Did Marie LaVeau truly have powers or was her magic a direct result of her brilliant network of spies in the upper echelon and good old fashion belief in the lower classes? Voodoo is a powerful and mystical religious tradition that has been shrouding in mystery for centuries. The power of any religion relies in the strength of its practitioners. For Mam’zelle’s clients they believed she had the power of the Loas and the Lagebas. Perhaps she truly did have magic in her veins. Either way, Marie LaVeau will always remain American’s Voodoo Queen and the ultimate witchy woman.

(If you have questions about Voodoo, drop me a line and I will point you in the direction of literature and blogs that can give you the needed info)

Tuesday, August 16, 2011

Goodbye Norma Jeane

August gives us the anniversaries of the deaths of two cultural icons whose appeal goes beyond America. Of course I’m talking about the king himself, Elvis Aaron Presley and the blonde bombshell of all time – Marilyn Monroe. Today’s blog we will be talking about Ms. Monroe. (We’ll come back to Elvis later…I promise.)

On August 5, 1962, Marilyn Monroe was found dead in her L.A. home, an empty bottle of sleeping pills by her side. Did she overdose? Was she murdered? Or was it simply an accident? Personally, my intrepid readers, this blogger believes she was 86’d by some nefarious outside element. But that’s the topic for another blog.  She was only 36 years old.  And the world still mourns.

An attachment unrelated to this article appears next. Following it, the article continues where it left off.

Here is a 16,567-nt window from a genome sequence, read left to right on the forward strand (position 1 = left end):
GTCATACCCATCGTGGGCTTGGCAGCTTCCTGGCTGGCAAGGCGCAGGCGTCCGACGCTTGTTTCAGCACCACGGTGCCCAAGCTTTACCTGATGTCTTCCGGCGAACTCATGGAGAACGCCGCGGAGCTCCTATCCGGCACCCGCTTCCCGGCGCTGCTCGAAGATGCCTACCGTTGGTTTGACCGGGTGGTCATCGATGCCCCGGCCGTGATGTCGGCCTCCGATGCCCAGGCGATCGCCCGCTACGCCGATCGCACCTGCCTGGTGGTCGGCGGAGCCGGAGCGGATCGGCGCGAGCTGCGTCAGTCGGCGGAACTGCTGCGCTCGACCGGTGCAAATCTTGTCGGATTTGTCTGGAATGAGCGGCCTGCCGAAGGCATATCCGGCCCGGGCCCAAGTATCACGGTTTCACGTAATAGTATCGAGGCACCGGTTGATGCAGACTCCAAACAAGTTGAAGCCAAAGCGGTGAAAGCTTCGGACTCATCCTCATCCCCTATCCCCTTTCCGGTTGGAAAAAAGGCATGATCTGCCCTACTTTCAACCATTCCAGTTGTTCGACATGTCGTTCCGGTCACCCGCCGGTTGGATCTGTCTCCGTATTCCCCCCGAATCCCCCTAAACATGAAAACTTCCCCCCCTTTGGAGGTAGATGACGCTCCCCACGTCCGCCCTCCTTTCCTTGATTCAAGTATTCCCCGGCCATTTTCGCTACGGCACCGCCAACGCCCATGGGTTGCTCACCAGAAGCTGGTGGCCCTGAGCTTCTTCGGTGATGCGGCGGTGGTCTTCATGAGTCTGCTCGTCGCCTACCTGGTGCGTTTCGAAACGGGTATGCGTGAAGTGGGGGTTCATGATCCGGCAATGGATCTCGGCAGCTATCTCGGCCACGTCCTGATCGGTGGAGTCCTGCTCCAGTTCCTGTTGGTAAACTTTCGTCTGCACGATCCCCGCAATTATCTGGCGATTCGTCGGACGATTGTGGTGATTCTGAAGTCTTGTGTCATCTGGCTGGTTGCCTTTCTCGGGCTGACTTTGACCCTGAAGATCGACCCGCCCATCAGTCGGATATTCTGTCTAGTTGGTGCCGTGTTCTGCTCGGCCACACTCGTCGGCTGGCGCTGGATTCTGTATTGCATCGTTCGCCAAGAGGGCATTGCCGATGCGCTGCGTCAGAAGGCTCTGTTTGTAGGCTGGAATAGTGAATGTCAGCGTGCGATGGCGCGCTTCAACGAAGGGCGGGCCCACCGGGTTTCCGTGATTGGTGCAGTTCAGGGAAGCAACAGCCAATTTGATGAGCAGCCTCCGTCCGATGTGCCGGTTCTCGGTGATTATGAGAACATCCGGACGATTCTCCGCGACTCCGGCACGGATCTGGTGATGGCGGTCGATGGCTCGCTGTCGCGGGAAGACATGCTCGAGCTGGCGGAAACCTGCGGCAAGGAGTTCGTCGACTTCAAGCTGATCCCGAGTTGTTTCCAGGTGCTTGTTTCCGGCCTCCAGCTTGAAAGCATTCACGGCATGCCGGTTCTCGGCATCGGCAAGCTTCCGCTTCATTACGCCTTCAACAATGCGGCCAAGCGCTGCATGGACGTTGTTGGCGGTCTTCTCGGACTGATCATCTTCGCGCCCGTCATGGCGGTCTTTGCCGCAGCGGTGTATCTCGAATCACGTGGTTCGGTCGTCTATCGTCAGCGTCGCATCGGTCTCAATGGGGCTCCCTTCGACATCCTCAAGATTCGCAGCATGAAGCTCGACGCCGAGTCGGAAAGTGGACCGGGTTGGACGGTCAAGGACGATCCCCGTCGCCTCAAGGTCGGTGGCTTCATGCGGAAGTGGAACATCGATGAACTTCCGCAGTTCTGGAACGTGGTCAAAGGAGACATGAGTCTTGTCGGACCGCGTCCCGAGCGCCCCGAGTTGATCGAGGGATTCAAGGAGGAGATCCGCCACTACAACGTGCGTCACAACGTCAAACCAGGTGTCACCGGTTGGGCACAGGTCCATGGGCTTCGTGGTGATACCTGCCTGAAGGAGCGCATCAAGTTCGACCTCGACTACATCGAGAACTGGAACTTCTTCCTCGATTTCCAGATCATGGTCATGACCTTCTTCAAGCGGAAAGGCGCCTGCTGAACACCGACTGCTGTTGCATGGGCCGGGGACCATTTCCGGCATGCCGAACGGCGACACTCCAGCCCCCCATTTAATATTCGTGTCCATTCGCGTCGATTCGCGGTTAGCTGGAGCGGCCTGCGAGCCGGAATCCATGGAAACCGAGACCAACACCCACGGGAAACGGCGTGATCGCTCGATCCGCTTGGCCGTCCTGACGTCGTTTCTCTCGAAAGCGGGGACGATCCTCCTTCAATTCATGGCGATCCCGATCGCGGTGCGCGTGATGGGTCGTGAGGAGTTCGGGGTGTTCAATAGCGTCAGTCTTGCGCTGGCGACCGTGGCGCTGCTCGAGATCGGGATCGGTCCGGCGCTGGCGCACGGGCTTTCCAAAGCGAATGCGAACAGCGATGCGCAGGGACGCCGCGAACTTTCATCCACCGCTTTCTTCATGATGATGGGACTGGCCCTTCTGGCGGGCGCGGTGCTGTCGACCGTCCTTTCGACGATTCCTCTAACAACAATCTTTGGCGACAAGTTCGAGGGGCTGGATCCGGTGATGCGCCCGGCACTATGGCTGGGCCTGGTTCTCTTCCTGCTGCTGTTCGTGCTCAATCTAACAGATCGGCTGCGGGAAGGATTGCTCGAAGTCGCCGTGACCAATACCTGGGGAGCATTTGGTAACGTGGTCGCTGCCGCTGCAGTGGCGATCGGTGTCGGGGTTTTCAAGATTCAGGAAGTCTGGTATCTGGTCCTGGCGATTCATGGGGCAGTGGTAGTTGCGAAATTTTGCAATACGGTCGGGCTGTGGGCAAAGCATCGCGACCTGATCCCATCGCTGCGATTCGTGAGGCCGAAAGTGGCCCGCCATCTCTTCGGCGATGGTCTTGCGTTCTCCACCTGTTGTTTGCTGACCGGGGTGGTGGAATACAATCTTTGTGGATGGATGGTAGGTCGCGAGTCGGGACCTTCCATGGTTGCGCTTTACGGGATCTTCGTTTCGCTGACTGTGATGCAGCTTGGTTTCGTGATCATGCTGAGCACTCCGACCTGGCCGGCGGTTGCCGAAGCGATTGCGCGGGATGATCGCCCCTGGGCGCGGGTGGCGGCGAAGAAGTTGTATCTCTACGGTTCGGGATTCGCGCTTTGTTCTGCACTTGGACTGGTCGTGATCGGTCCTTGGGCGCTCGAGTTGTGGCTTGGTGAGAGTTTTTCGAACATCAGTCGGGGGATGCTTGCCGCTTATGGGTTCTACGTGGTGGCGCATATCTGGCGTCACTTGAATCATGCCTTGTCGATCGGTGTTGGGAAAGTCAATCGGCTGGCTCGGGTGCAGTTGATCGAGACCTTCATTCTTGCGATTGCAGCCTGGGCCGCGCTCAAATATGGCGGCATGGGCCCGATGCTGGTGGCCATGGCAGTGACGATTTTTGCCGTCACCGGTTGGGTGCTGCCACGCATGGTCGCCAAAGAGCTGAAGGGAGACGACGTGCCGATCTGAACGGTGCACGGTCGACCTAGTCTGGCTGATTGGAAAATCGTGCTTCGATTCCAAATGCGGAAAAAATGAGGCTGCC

Marilyn Monroe was born in Los Angeles in 1926 as Norma Jeane Mortenson. However, she was baptized and raised as Norma Jeane Baker. She did not have the easiest childhood. Her mother, Gladys, suffered from severe depression and was placed in an institution in 1932. For a while Norma Jeane was taken care of by a close friend of her mother’s Grace McKee. However due to financial constrictions and issues, when Grace and her husband had to move away from Los Angeles, they couldn’t afford to take Norma Jeane with them. She was placed in foster care and orphanages from 1935 to 1937 until she once again lived with Grace and her husband in 1941. It was there she met her first husband, Jim Dougherty, who was five years older.

Norma Jeane spent the next few years working as a print model and trying to break into Hollywood. Her marriage, which was more of an arranged situation then love, began to deteriorate. She filed and was granted a divorce in 1946, the same year she signed her first contract with Twentieth Century-Fox Studios. And Marilyn Monroe was born.